Answerable to increasingly climate-conscious investors, the future of Western Australia's mining sector depends on its ability to use hydrogen as fuel and in downstream processes, experts said May 20.
Discussing sustainability and climate change, Deloitte's energy transition and decarbonization partner, John O'Brien, said that just three years ago, he had been skeptical of the role hydrogen could play in the mining sector.
Now, he believes that "there are some niches where hydrogen is going to be the only way we're going to decarbonize things [in the mining sector], and those niches are really big."
"So if all the red dirt that happens to exist in Western Australia is going to continue having value, hydrogen has to work," particularly for iron ore and steel production, as well as for ammonia and chemicals, O'Brien said at a West Australian Mining Club industry panel in Perth, Australia.
Australia is the world's largest iron ore and lithium producer, primarily due to projects in Western Australia.
O'Brien's firm conducted an Australian and global hydrogen demand growth scenario analysis for the Australian government's national hydrogen strategy taskforce in 2019.
Though "blue hydrogen" made from fossil fuels is currently "a lot cheaper" even when done with carbon capture and storage compared to green hydrogen made from renewable energy, O'Brien questioned whether miners' customers would accept their use of fossil fuel-based, carbon-neutral hydrogen in the future.
|Fortescue Metals Group's sustainability and corporate affairs director Alison Terry at a West Australian Mining Club panel May 20, 2021.
Source: West Australian Mining Club
Australia's gas sector which currently helps feed miners' power needs is keen on coordinating with the mining sector to boost the use of blue hydrogen.
Fortescue Metals Group Ltd. sustainability and corporate affairs director Alison Terry said at the panel discussion that her company's decision to move "very rapidly" toward green hydrogen stemmed from its foundation in 2003 as an export-focused entity.
"What we now see is that hydrogen, and green hydrogen in particular, is a massive export opportunity for Australia," she said, especially for Western Australia, which gets more hours of sunshine per day than any other part of the country.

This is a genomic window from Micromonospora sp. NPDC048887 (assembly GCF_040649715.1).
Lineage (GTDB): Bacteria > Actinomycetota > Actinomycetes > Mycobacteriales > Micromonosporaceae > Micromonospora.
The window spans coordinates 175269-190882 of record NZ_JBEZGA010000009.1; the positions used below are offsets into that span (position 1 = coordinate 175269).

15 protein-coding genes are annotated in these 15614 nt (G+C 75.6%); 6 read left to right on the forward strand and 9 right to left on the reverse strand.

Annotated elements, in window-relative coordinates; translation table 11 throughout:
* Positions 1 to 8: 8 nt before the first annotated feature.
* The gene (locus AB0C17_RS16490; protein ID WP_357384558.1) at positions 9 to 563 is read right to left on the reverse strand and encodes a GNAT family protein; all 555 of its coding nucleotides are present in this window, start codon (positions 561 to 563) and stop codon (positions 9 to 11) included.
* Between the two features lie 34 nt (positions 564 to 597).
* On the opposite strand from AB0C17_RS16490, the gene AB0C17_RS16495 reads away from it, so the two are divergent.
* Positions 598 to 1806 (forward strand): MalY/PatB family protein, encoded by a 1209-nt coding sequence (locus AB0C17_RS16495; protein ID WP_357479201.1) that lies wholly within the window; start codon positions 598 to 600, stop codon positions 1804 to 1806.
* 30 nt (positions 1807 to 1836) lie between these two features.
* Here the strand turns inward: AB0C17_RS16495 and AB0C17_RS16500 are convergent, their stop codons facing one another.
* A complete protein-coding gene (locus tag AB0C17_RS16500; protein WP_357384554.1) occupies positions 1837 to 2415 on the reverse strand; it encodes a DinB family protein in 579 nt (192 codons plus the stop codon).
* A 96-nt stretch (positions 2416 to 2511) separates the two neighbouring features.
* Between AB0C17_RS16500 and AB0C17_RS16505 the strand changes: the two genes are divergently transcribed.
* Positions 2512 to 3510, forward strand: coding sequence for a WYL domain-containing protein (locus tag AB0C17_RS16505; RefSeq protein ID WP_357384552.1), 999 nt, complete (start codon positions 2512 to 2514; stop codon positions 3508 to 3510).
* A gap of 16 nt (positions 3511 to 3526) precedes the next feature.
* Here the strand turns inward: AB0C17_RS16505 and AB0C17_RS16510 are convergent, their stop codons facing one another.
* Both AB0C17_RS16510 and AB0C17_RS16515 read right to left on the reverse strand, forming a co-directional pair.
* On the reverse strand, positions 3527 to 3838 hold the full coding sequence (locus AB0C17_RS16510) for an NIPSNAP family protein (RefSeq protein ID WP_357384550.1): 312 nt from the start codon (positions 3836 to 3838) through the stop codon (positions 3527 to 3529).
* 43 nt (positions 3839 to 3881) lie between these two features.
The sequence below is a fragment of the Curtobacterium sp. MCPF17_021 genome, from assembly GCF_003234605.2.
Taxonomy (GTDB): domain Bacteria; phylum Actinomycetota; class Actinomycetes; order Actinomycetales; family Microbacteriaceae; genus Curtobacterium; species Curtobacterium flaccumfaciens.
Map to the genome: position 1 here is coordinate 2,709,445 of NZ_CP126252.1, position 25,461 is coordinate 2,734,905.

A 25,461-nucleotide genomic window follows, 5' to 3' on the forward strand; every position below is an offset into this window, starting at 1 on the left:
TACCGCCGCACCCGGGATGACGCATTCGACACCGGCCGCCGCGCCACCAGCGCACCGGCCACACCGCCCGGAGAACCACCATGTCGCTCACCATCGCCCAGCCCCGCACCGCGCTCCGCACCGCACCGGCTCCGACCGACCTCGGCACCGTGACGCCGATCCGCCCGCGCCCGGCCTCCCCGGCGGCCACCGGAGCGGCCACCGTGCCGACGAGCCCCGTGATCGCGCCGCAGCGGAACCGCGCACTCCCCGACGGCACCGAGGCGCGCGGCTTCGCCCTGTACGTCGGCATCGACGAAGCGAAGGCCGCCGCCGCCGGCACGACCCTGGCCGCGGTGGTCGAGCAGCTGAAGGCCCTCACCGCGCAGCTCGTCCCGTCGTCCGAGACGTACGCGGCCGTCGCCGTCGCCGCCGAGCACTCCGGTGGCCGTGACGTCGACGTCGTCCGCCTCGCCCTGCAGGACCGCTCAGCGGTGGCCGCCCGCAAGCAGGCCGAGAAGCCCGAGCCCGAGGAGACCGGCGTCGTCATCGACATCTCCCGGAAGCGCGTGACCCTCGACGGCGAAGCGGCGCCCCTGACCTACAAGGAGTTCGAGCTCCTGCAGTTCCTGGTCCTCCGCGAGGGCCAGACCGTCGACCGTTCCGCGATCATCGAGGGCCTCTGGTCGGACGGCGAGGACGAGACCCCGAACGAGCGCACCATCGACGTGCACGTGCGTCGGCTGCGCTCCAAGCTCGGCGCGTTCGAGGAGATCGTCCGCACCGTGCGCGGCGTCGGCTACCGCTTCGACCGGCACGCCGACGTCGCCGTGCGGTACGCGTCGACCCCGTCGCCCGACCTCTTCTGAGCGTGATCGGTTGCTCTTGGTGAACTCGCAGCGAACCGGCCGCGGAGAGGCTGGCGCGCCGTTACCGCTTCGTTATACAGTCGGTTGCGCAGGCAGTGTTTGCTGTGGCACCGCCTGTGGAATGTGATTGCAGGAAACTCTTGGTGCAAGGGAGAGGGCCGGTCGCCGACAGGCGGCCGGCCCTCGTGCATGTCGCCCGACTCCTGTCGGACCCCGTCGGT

"Being able to harness that considerable renewable resource, along with wind, is going to be a game changer for this next part of our business," she added.
Pursuing green hydrogen was an important commercial imperative given Fortescue's modelling suggests it could end up using 1 billion liters of diesel a year in "just a few years" if it does not transition its energy sources, Terry said.
Richard Beazley, who was involved in the commissioning, commercialization and ongoing production of Sandfire Resources Ltd.'s pioneering solar project at its West Australian DeGrussa copper mine, told the panel that hydrogen is the best renewable energy option for miners going forward to replace diesel.
Beazley, formerly Sandfire COO and now a director of Hydrogen Energy Pty. Ltd., which helps miners replace diesel and gas with green hydrogen energy, said "the difference between batteries as they stand today, and hydrogen, is significant."
The 6MWh lithium-ion battery that backed up the solar array and the diesel generation sets, or gen-sets, at DeGrussa would last "all of four minutes" if all else failed and the operation relied purely on the battery, he said.
This "surprises most people," he said, mainly due to a lack of understanding about the reality of how batteries work, he said.
The battery was still a "big win," as it allowed Sandfire to turn off a backup system that was burning half a million liters of diesel every month to ensure continuous supply in case one of the gen-sets failed, Beazley said.
"Looking forward, unless you can get renewables to work 90% of the day on an average day, you'll be looking at hydrogen longer term if you want to get away from fossil fuels," he said.
The Minerals Council of Australia's sustainability general manager, Chris McCombe, told the panel that in addition to the commitments individual mining companies are making to cut emissions, "we need to walk the talk," or miners risk "fairly significant reputational and practical" fallout consequences.
Terry said remuneration structures measuring performance against such emissions reduction targets are a "very practical way of focusing the mind."
"All companies are being held to account to the standards that they profess to support," she said.